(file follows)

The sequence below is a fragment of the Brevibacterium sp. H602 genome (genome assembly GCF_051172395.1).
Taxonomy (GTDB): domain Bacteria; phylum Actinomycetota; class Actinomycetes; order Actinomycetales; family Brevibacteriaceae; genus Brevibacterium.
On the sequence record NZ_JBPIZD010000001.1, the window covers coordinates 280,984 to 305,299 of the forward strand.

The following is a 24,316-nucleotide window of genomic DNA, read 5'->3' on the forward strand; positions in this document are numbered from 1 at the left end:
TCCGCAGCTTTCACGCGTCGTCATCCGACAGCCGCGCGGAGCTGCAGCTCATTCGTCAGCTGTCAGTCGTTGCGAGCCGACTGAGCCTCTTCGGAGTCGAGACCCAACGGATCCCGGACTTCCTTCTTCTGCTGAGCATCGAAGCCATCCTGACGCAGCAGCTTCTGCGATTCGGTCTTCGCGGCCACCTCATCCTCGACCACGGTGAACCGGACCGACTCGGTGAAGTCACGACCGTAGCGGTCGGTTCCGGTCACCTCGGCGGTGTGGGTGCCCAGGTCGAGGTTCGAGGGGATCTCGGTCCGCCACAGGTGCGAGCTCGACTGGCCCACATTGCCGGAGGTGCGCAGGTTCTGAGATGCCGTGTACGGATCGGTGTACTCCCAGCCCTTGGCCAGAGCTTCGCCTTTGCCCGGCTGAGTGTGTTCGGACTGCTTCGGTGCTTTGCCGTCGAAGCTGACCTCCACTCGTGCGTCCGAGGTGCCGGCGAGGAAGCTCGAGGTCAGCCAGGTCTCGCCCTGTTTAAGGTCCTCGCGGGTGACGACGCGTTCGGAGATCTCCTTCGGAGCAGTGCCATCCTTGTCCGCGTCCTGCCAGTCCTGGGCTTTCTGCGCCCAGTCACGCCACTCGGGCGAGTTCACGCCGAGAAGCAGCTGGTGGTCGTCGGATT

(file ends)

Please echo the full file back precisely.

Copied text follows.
The sequence below is a fragment of the Brevibacterium sp. H602 genome (genome assembly GCF_051172395.1).
Taxonomy (GTDB): domain Bacteria; phylum Actinomycetota; class Actinomycetes; order Actinomycetales; family Brevibacteriaceae; genus Brevibacterium.
On the sequence record NZ_JBPIZD010000001.1, the window covers coordinates 280,984 to 305,299 of the forward strand.

The following is a 24,316-nucleotide window of genomic DNA, read 5'->3' on the forward strand; positions in this document are numbered from 1 at the left end:
TCCGCAGCTTTCACGCGTCGTCATCCGACAGCCGCGCGGAGCTGCAGCTCATTCGTCAGCTGTCAGTCGTTGCGAGCCGACTGAGCCTCTTCGGAGTCGAGACCCAACGGATCCCGGACTTCCTTCTTCTGCTGAGCATCGAAGCCATCCTGACGCAGCAGCTTCTGCGATTCGGTCTTCGCGGCCACCTCATCCTCGACCACGGTGAACCGGACCGACTCGGTGAAGTCACGACCGTAGCGGTCGGTTCCGGTCACCTCGGCGGTGTGGGTGCCCAGGTCGAGGTTCGAGGGGATCTCGGTCCGCCACAGGTGCGAGCTCGACTGGCCCACATTGCCGGAGGTGCGCAGGTTCTGAGATGCCGTGTACGGATCGGTGTACTCCCAGCCCTTGGCCAGAGCTTCGCCTTTGCCCGGCTGAGTGTGTTCGGACTGCTTCGGTGCTTTGCCGTCGAAGCTGACCTCCACTCGTGCGTCCGAGGTGCCGGCGAGGAAGCTCGAGGTCAGCCAGGTCTCGCCCTGTTTAAGGTCCTCGCGGGTGACGACGCGTTCGGAGATCTCCTTCGGAGCAGTGCCATCCTTGTCCGCGTCCTGCCAGTCCTGGGCTTTCTGCGCCCAGTCACGCCACTCGGGCGAGTTCACGCCGAGAAGCAGCTGGTGGTCGTCGGATT